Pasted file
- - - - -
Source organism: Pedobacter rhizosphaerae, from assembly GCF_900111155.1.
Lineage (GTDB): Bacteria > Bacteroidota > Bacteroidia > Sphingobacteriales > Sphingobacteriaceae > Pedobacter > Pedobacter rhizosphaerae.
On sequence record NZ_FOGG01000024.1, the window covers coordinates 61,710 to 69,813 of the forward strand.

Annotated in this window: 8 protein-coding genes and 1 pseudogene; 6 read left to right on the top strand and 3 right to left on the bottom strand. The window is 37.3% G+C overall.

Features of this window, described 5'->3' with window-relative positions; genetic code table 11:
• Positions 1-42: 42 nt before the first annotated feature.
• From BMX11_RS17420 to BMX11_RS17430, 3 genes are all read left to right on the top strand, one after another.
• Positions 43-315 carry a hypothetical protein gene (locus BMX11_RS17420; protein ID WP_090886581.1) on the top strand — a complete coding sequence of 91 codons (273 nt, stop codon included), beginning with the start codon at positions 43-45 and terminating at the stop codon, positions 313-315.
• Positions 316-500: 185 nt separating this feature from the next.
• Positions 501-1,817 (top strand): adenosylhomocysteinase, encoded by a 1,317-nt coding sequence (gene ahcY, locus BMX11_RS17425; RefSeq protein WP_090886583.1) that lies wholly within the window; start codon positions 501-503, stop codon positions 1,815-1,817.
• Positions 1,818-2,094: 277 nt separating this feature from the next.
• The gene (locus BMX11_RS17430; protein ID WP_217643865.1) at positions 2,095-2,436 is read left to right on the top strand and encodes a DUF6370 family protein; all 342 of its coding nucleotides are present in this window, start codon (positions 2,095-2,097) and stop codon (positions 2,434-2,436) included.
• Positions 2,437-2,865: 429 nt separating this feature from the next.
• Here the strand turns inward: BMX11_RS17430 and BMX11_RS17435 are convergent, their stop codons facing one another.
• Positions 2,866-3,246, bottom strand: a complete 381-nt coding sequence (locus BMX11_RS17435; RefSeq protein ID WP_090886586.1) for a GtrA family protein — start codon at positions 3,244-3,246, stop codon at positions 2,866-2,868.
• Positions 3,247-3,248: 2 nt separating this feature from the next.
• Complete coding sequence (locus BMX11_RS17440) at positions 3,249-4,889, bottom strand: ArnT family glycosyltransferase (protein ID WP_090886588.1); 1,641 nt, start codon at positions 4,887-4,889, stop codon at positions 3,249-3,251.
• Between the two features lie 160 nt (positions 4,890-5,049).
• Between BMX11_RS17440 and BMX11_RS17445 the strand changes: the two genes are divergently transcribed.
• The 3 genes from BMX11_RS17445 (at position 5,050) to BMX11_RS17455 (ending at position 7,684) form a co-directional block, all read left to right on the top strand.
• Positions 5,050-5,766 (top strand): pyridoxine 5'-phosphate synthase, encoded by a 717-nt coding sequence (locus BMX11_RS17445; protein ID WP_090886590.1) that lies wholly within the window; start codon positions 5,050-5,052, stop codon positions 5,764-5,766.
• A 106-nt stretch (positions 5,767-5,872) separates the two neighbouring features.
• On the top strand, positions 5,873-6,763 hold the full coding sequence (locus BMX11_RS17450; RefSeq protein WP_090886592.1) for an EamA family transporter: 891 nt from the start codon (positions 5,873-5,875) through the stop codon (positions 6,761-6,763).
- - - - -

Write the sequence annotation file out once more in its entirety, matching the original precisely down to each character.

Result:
Source organism: Pedobacter rhizosphaerae, from assembly GCF_900111155.1.
Lineage (GTDB): Bacteria > Bacteroidota > Bacteroidia > Sphingobacteriales > Sphingobacteriaceae > Pedobacter > Pedobacter rhizosphaerae.
On sequence record NZ_FOGG01000024.1, the window covers coordinates 61,710 to 69,813 of the forward strand.

Annotated in this window: 8 protein-coding genes and 1 pseudogene; 6 read left to right on the top strand and 3 right to left on the bottom strand. The window is 37.3% G+C overall.

Features of this window, described 5'->3' with window-relative positions; genetic code table 11:
• Positions 1-42: 42 nt before the first annotated feature.
• From BMX11_RS17420 to BMX11_RS17430, 3 genes are all read left to right on the top strand, one after another.
• Positions 43-315 carry a hypothetical protein gene (locus BMX11_RS17420; protein ID WP_090886581.1) on the top strand — a complete coding sequence of 91 codons (273 nt, stop codon included), beginning with the start codon at positions 43-45 and terminating at the stop codon, positions 313-315.
• Positions 316-500: 185 nt separating this feature from the next.
• Positions 501-1,817 (top strand): adenosylhomocysteinase, encoded by a 1,317-nt coding sequence (gene ahcY, locus BMX11_RS17425; RefSeq protein WP_090886583.1) that lies wholly within the window; start codon positions 501-503, stop codon positions 1,815-1,817.
• Positions 1,818-2,094: 277 nt separating this feature from the next.
• The gene (locus BMX11_RS17430; protein ID WP_217643865.1) at positions 2,095-2,436 is read left to right on the top strand and encodes a DUF6370 family protein; all 342 of its coding nucleotides are present in this window, start codon (positions 2,095-2,097) and stop codon (positions 2,434-2,436) included.
• Positions 2,437-2,865: 429 nt separating this feature from the next.
• Here the strand turns inward: BMX11_RS17430 and BMX11_RS17435 are convergent, their stop codons facing one another.
• Positions 2,866-3,246, bottom strand: a complete 381-nt coding sequence (locus BMX11_RS17435; RefSeq protein ID WP_090886586.1) for a GtrA family protein — start codon at positions 3,244-3,246, stop codon at positions 2,866-2,868.
• Positions 3,247-3,248: 2 nt separating this feature from the next.
• Complete coding sequence (locus BMX11_RS17440) at positions 3,249-4,889, bottom strand: ArnT family glycosyltransferase (protein ID WP_090886588.1); 1,641 nt, start codon at positions 4,887-4,889, stop codon at positions 3,249-3,251.
• Between the two features lie 160 nt (positions 4,890-5,049).
• Between BMX11_RS17440 and BMX11_RS17445 the strand changes: the two genes are divergently transcribed.
• The 3 genes from BMX11_RS17445 (at position 5,050) to BMX11_RS17455 (ending at position 7,684) form a co-directional block, all read left to right on the top strand.
• Positions 5,050-5,766 (top strand): pyridoxine 5'-phosphate synthase, encoded by a 717-nt coding sequence (locus BMX11_RS17445; protein ID WP_090886590.1) that lies wholly within the window; start codon positions 5,050-5,052, stop codon positions 5,764-5,766.
• A 106-nt stretch (positions 5,767-5,872) separates the two neighbouring features.
• On the top strand, positions 5,873-6,763 hold the full coding sequence (locus BMX11_RS17450; RefSeq protein WP_090886592.1) for an EamA family transporter: 891 nt from the start codon (positions 5,873-5,875) through the stop codon (positions 6,761-6,763).